Pets provide us with loyalty, companionship, love, and affection, as well as many physical and mental benefits. Our furry friends are an integral part of our lives, so worrying about who will take care of them after we pass can be painful. One way to plan for this eventuality is to set up a pet trust. A pet trust is a provision in your will or living trust which gives specific instructions regarding the care of your beloved companion animal. In 2008, the probate code was amended to add California Probate Code section 15212. This code section outlines specific provisions regarding pet trust planning. Below are a few key action items that must be taken within the pet trust that will ensure the transition for your animal is much smoother if they should outlive you.
Name a caregiver
An individual should be named to care for your pet and any or all future animals owned. You may also want to include alternate caregivers, in the event that when the time comes, the named caregiver cannot care for your animal. Some clients have come to me, distressed, because they do not have a family member or friend who would be willing to take care of their animal if they should pass. I have suggested they enroll in the San Francisco SPCA Sido program. The Sido program is named after a 1979 case in California in which a testator had stated that his dog was to be euthanized after his death. Based on this case, legislation was passed which stated that an animal cannot be destroyed pursuant to provisions in a will. An individual can enroll in the program by naming the San Francisco SPCA as a beneficiary in their will or trust and by providing an annual gift to the adoption center. If you are enrolled in this program and predecease your pet, then the San Francisco SPCA will find a suitable home for your dog or cat.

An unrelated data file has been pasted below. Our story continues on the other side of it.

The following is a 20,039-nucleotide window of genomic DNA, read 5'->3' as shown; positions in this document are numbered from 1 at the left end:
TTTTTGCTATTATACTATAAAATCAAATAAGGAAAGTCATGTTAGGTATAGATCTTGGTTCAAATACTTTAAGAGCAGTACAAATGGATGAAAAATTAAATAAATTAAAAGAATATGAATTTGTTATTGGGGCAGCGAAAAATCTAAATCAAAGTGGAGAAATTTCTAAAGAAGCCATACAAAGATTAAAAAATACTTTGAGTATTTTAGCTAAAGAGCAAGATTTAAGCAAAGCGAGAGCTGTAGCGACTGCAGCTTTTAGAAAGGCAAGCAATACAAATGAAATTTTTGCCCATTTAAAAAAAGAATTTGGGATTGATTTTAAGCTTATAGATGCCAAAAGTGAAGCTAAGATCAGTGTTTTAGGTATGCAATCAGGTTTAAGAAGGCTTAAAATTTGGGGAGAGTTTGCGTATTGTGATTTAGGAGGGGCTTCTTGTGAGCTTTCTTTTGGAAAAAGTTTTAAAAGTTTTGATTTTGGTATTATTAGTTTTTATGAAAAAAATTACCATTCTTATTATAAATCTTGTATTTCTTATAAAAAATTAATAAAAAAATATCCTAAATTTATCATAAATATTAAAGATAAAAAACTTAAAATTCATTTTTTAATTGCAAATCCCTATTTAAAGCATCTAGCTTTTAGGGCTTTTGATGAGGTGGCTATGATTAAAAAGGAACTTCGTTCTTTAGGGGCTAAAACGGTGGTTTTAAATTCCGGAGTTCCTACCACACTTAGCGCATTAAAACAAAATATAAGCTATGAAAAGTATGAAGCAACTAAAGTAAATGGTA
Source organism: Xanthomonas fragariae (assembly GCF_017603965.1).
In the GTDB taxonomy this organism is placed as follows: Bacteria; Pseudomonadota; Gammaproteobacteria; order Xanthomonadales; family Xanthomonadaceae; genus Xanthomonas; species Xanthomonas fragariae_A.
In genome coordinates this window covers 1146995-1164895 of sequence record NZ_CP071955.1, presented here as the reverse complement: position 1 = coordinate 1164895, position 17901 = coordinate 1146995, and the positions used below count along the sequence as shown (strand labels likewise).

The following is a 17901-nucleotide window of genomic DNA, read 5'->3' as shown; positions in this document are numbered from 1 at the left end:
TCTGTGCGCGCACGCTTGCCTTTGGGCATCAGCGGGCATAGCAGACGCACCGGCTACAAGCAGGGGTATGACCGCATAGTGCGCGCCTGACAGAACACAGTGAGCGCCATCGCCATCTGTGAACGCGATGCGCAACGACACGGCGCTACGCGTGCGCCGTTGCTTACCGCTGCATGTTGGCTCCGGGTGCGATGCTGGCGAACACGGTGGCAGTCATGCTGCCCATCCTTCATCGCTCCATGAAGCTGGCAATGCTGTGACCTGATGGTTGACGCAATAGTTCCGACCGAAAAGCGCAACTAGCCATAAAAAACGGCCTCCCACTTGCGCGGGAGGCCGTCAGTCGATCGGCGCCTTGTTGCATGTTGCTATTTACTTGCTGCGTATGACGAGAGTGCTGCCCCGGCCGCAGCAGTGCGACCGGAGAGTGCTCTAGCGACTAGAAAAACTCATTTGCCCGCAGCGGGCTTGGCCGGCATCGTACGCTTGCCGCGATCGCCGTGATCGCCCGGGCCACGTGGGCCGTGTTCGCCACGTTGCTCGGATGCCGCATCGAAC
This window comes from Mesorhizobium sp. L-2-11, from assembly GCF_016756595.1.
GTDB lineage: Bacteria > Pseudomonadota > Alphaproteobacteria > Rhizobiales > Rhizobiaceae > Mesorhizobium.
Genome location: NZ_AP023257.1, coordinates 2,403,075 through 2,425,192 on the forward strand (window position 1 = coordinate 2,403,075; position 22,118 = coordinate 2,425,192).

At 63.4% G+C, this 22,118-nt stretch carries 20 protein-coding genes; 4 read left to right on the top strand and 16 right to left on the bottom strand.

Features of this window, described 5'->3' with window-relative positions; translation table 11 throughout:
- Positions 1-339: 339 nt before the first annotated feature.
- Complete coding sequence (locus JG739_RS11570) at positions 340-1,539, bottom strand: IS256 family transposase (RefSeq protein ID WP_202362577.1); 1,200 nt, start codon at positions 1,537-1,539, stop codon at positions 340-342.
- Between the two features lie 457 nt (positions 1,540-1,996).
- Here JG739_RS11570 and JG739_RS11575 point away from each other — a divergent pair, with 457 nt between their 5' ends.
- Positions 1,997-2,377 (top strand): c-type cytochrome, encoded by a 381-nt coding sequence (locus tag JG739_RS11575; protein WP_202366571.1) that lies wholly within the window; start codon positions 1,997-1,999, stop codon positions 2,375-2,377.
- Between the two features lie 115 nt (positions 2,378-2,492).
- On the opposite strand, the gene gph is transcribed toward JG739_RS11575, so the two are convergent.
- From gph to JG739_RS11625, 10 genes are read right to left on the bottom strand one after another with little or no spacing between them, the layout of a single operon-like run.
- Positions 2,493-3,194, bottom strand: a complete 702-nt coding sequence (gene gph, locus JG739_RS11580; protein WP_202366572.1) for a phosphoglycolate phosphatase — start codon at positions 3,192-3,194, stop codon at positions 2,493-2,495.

Provide funds for care
A specific designation of your pet trust should be the instruction to provide money for the pet’s ongoing care. Often, this is a sum of money which is provided to the pet trustee or held within the trust to pay for food, veterinary care, toys, temporary boarding, pet sitting, etc. Provisions could be made for any type of animal; however, if it is an animal that requires expensive maintenance (think an Arabian stallion) or has a long life span (tortoise – average lifespan 75 years), you may want to include additional funds.
Keeping accurate records of your pet’s health information can play a vital role in quickly recognizing and identifying your pet’s health issues but is also crucial in helping a future owner know the status of the pet’s health. Maintaining a file with pertinent details about your pet, including information about your animal’s medication and vaccination schedule, as well as the current animal hospital you attend, will only help ease the transition for the new pet guardian and especially for your pet, so you can have peace of mind.
You don’t expect this to happen, but...
For most pet lovers, your critters aren’t just your property. They are best friends, companions, and family members, so why treat them as anything else? Failure to think ahead about what might happen to your pet because it’s unpleasant — or you don’t have time to decide on a caregiver — means that, sadly, many pets end up in bad situations. With a little forethought, you’ll get more peace of mind knowing you’ve secured some sort of care for your companion after you die, which is better than having no plan in place at all.
For questions, contact Natalie Spiwak at 916-546-5025 x 101 or email her at firstname.lastname@example.org.